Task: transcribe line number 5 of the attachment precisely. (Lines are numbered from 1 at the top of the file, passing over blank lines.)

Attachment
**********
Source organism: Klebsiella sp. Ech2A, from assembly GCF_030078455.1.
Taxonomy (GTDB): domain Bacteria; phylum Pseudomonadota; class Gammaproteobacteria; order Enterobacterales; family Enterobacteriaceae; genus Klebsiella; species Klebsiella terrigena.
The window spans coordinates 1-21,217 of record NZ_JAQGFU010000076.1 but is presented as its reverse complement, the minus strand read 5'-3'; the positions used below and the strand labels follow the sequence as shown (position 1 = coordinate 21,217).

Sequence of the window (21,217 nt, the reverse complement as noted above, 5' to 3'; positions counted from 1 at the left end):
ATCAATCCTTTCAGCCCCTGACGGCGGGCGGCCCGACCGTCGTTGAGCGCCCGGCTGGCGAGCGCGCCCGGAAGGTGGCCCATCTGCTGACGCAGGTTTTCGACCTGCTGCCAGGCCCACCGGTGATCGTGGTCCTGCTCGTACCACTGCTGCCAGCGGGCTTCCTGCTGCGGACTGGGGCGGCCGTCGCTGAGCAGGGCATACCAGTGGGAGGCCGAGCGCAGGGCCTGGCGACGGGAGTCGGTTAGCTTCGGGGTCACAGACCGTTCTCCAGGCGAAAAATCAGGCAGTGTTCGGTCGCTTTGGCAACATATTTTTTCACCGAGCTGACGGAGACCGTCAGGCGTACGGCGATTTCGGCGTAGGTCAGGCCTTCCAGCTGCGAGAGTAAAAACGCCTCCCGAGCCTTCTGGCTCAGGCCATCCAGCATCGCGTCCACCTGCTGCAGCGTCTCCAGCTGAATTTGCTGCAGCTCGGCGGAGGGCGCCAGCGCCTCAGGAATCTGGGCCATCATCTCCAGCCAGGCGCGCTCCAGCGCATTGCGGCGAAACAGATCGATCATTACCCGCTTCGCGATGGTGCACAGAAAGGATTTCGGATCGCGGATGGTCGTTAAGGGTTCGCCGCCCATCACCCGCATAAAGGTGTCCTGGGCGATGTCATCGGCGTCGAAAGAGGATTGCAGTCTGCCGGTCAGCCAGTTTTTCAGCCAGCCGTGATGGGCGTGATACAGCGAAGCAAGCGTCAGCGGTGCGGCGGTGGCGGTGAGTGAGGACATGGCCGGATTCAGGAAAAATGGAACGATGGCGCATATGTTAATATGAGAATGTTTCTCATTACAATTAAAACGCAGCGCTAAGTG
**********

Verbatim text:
ATCAATCCTTTCAGCCCCTGACGGCGGGCGGCCCGACCGTCGTTGAGCGCCCGGCTGGCGAGCGCGCCCGGAAGGTGGCCCATCTGCTGACGCAGGTTTTCGACCTGCTGCCAGGCCCACCGGTGATCGTGGTCCTGCTCGTACCACTGCTGCCAGCGGGCTTCCTGCTGCGGACTGGGGCGGCCGTCGCTGAGCAGGGCATACCAGTGGGAGGCCGAGCGCAGGGCCTGGCGACGGGAGTCGGTTAGCTTCGGGGTCACAGACCGTTCTCCAGGCGAAAAATCAGGCAGTGTTCGGTCGCTTTGGCAACATATTTTTTCACCGAGCTGACGGAGACCGTCAGGCGTACGGCGATTTCGGCGTAGGTCAGGCCTTCCAGCTGCGAGAGTAAAAACGCCTCCCGAGCCTTCTGGCTCAGGCCATCCAGCATCGCGTCCACCTGCTGCAGCGTCTCCAGCTGAATTTGCTGCAGCTCGGCGGAGGGCGCCAGCGCCTCAGGAATCTGGGCCATCATCTCCAGCCAGGCGCGCTCCAGCGCATTGCGGCGAAACAGATCGATCATTACCCGCTTCGCGATGGTGCACAGAAAGGATTTCGGATCGCGGATGGTCGTTAAGGGTTCGCCGCCCATCACCCGCATAAAGGTGTCCTGGGCGATGTCATCGGCGTCGAAAGAGGATTGCAGTCTGCCGGTCAGCCAGTTTTTCAGCCAGCCGTGATGGGCGTGATACAGCGAAGCAAGCGTCAGCGGTGCGGCGGTGGCGGTGAGTGAGGACATGGCCGGATTCAGGAAAAATGGAACGATGGCGCATATGTTAATATGAGAATGTTTCTCATTACAATTAAAACGCAGCGCTAAGTG